Ich steh mit einem Fuß im Grabe, BWV 156

From Wikipedia, the free encyclopedia
  (Redirected from BWV 156)
Jump to navigation Jump to search
Ich steh mit einem Fuß im Grabe
BWV 156
Church cantata by J. S. Bach
OccasionThird Sunday after Epiphany
Cantata textPicander
Performed23 January 1729: Leipzig
VocalSATB choir, alto, tenor, and bass solo
  • oboe
  • 2 violins
  • viola
  • basso continuo

Ich steh mit einem Fuß im Grabe (I am standing with one foot in the grave), BWV 156,[a] is a church cantata by Johann Sebastian Bach. He composed it in Leipzig for the third Sunday after Epiphany and first performed it on 23 January 1729.[1] The cantata is well known for its opening sinfonia for orchestra and oboe solo.

History and text[edit]

BWV 156 was Bach's fourth and last cantata for the Third Sunday after Epiphany. The prescribed readings for the Sunday were taken from the Epistle to the Romans, rules for life (Romans 12:17–21), and from the Gospel of Matthew, the healing of a leper (Matthew 8:1–13).[2] The librettist was Picander. He incorporated two chorale tunes: "Machs mit mir, Gott, nach deiner Güt" by Johann Hermann Schein (1628) and "Herr, wie du willt, so schicks mit mir" by Kaspar Bienemann (1582).[1]

The sinfonia was likely derived from an earlier oboe concerto and was later adapted as part of Bach's Harpsichord Concerto in F minor.[1]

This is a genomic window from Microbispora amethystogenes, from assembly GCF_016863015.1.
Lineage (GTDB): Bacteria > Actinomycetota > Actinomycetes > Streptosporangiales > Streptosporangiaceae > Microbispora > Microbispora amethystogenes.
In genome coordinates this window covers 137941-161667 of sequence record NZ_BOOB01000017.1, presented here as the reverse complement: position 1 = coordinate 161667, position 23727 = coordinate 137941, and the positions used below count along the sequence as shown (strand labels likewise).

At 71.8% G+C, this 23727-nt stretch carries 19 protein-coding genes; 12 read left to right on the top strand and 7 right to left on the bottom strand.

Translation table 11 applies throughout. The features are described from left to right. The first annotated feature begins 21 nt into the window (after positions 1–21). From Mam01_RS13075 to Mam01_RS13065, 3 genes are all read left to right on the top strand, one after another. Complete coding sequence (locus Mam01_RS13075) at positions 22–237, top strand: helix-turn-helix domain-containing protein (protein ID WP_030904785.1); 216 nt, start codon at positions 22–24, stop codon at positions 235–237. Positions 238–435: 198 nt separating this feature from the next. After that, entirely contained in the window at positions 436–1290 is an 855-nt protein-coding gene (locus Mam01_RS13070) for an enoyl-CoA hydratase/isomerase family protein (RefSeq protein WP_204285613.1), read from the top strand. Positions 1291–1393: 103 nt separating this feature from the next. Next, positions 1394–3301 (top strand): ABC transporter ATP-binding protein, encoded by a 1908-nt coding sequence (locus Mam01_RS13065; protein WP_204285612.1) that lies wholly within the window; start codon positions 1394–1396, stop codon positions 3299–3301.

Scoring and structure[edit]

The work is scored for three vocal soloists (alto, tenor, and bass), four-part choir, oboe, two violins, viola, and basso continuo.[3]

It has six movements:

  1. Sinfonia
  2. Chorale (soprano) and aria (tenor): Ich steh mit einem Fuß im Grabe
  3. Recitative (bass): Mein Angst und Not
  4. Aria (alto): Herr, was du willt, soll mir gefallen
  5. Recitative (bass): Und willst du, dass ich nicht soll kranken
  6. Chorale: Herr, wie du willt, so schicks mit mir


The opening sinfonia is scored for oboe, strings, and continuo. It is in F major and common time.[1] Compared to the later version for harpsichord, the melody is straightforward and unembellished, and is harmonically conceived to prepare the second movement.[4]

The second movement is a combined tenor aria and soprano chorale with obbligato strings. Unusually, it begins with a syncopated continuo line under unison strings.[1][5] The movement also features sequences and harmonic contrasts.[4]

Both bass recitatives are secco and in minor mode.[1] The first, the third movement of the cantata, is characterized by a disjunct melodic line and a concluding arioso line. The second, the fifth movement, is comparatively "lighter in mood and spirit".[4] It anticipates the melody of the final chorale setting.[6]

The alto aria is accompanied by oboe and violin in parallel thirds and sixths. The movement includes several instances of word painting.[1] Formally, the movement is an altered da capo aria.[4] It has a "generally sunny affect ... only momentarily disturbed by more charged harmonies".[5]

The final movement is a four-part setting of the chorale in C major.[1] The phrase lengths are varied to provide a "hint of timelessness".[4]



  1. ^ "BWV" is Bach-Werke-Verzeichnis, a thematic catalogue of Bach's works.


  1. ^ a b c d e f g h Traupman-Carr, Carol (2005). "Cantata 156, Ich steh mit einem Fuß im Grabe". Bach Choir of Bethlehem. Retrieved 14 December 2012.
  2. ^ "Cantata BWV 156". bach-cantatas. Retrieved 4 June 2013.
  3. ^ "BWV 156". University of Alberta. Retrieved 4 June 2013.
  4. ^ a b c d e Mincham, Julian. "Chapter 40 BWV 156". jsbachcantatas. Retrieved 4 June 2013.
  5. ^ a b "BWV 156". Emmanuel Music. Retrieved 4 June 2013.
  6. ^ "Cantata No. 156". Allmusic. Retrieved 4 June 2013.

External links[edit]